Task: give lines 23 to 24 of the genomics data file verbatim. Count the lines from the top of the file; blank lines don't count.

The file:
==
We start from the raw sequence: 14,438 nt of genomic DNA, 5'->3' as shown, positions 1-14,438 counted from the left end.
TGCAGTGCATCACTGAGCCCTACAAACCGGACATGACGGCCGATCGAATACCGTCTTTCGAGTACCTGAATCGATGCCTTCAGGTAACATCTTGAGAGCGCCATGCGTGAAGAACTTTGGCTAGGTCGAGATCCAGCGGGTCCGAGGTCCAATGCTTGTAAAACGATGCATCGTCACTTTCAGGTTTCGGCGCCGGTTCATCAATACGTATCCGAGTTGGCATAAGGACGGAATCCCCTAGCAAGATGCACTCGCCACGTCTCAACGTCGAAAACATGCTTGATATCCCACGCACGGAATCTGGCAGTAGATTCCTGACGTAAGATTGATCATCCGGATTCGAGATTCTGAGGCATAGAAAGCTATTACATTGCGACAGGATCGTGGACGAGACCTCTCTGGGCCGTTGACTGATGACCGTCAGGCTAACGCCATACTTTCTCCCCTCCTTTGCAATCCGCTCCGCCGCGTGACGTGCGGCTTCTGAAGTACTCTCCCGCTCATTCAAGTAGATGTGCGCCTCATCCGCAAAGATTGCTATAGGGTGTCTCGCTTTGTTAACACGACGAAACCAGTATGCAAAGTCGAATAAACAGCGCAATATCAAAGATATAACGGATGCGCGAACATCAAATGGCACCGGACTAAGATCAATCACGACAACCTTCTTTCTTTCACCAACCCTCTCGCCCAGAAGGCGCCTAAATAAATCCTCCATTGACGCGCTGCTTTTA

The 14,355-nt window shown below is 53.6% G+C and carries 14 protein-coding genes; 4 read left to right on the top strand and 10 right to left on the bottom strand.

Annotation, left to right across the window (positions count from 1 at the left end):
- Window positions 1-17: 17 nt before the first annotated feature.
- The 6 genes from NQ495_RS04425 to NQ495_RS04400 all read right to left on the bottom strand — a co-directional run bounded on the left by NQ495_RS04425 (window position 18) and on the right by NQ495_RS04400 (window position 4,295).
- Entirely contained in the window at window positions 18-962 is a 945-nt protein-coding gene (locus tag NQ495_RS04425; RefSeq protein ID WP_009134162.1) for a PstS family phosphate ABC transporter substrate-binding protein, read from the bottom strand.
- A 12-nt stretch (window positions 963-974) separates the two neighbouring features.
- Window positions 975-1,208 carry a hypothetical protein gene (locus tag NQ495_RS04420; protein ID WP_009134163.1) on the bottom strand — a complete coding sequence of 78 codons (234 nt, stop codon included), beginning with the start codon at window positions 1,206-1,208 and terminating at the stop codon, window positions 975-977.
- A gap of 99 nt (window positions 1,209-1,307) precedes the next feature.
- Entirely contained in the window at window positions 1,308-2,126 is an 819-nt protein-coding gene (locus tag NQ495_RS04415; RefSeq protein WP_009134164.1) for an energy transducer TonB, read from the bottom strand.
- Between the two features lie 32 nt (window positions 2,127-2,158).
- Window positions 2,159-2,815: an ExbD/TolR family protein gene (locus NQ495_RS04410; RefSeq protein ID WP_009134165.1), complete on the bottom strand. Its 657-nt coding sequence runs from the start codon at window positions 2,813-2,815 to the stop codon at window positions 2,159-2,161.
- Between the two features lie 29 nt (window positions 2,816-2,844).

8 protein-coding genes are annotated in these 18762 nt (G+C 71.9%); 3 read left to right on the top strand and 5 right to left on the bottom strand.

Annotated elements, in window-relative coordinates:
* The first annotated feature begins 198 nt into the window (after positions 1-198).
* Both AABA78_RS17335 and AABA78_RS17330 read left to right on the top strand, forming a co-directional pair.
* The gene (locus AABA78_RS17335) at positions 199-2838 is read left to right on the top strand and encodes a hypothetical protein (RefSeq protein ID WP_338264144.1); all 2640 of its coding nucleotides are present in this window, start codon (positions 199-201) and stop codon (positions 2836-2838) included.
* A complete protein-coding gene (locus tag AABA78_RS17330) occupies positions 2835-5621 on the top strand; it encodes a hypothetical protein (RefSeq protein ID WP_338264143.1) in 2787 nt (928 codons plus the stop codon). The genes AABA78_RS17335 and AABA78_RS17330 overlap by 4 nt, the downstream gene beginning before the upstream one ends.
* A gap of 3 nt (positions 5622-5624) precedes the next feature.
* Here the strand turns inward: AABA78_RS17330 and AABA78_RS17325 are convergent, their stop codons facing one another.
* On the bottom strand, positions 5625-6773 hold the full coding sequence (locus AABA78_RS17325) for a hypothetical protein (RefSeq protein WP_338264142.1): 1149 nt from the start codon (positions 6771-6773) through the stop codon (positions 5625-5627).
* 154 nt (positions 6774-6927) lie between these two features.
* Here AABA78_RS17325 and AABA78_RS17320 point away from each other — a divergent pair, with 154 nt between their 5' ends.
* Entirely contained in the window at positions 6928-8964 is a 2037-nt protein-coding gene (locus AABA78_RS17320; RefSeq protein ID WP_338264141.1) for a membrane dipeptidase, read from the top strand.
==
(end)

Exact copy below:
* On the bottom strand, positions 5625-6773 hold the full coding sequence (locus AABA78_RS17325) for a hypothetical protein (RefSeq protein WP_338264142.1): 1149 nt from the start codon (positions 6771-6773) through the stop codon (positions 5625-5627).
* 154 nt (positions 6774-6927) lie between these two features.